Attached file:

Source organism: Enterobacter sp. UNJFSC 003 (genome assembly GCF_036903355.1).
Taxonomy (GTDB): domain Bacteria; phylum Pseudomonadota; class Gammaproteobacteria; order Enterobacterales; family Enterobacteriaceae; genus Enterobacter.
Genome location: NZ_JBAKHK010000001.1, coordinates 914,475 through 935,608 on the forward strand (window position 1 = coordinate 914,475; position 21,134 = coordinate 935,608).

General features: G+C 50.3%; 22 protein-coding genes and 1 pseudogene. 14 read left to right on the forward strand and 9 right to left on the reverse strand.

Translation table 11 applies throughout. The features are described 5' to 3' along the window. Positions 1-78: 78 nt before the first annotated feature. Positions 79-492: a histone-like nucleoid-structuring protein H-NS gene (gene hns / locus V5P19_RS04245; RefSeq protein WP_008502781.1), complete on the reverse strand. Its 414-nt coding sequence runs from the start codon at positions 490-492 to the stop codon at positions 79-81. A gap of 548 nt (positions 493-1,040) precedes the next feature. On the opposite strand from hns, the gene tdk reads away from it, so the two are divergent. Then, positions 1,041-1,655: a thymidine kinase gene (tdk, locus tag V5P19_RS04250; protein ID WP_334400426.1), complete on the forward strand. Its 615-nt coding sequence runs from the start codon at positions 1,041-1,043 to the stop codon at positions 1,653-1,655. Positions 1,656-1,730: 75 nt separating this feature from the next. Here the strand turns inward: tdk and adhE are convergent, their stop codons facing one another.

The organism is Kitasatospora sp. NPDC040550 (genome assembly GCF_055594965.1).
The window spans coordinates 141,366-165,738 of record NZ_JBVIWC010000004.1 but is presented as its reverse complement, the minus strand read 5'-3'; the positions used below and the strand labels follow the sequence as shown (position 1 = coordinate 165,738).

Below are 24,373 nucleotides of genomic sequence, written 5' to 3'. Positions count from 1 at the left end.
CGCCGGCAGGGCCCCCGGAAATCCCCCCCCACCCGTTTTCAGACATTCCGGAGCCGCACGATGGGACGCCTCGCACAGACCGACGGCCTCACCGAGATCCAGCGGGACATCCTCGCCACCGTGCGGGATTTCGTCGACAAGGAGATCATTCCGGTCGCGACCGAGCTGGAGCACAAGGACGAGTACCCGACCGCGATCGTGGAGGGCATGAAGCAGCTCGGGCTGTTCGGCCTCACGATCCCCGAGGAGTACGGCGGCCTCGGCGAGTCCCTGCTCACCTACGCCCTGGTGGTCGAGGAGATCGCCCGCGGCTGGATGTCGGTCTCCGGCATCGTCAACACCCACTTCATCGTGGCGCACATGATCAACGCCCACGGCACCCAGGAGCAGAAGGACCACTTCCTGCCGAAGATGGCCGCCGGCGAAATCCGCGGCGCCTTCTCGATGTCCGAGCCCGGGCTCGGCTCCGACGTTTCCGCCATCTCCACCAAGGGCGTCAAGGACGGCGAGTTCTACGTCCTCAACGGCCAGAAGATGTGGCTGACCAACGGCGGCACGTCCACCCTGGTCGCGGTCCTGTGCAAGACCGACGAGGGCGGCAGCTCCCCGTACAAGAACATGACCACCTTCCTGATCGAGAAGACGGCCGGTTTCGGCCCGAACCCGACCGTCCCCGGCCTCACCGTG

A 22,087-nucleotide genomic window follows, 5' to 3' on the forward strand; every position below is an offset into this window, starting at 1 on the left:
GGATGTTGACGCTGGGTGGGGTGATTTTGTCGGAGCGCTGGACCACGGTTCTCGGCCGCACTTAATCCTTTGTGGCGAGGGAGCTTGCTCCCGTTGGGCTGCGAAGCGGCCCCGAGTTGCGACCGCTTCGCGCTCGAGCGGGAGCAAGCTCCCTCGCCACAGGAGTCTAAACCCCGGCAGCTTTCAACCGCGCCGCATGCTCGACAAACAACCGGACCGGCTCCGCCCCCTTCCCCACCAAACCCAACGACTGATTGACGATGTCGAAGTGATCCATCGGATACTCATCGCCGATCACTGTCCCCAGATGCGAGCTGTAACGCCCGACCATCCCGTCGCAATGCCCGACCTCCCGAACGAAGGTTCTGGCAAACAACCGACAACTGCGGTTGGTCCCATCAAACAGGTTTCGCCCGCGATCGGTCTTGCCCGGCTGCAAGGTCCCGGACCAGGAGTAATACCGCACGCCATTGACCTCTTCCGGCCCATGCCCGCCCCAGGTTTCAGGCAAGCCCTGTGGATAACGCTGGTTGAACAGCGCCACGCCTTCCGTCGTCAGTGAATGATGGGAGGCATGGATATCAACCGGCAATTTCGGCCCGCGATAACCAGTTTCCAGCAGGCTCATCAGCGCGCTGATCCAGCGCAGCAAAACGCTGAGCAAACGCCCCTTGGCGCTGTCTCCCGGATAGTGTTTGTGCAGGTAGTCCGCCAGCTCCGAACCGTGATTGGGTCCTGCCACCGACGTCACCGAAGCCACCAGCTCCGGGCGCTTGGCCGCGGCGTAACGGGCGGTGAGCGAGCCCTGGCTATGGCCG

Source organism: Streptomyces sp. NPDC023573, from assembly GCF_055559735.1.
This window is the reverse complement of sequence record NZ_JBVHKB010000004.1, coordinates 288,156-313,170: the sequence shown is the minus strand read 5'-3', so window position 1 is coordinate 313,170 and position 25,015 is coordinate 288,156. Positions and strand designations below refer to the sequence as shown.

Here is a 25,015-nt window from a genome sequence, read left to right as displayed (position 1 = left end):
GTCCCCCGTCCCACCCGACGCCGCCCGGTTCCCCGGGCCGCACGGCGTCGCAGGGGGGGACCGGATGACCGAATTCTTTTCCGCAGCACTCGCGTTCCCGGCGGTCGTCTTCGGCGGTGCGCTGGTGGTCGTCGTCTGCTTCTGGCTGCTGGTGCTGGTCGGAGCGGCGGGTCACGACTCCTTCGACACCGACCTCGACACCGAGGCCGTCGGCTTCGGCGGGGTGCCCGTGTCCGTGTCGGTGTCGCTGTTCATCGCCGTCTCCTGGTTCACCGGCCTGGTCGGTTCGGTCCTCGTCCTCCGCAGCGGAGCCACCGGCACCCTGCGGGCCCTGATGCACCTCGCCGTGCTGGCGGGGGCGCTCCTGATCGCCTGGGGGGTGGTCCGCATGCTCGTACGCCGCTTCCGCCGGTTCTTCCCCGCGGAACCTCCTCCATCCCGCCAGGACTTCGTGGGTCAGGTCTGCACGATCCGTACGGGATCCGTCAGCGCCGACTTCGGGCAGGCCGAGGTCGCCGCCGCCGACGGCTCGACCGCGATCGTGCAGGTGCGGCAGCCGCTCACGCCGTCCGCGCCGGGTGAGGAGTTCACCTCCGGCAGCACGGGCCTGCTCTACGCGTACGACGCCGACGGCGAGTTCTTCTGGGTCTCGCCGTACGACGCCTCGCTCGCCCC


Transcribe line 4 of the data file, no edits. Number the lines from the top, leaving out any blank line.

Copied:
General features: G+C 50.3%; 22 protein-coding genes and 1 pseudogene. 14 read left to right on the forward strand and 9 right to left on the reverse strand.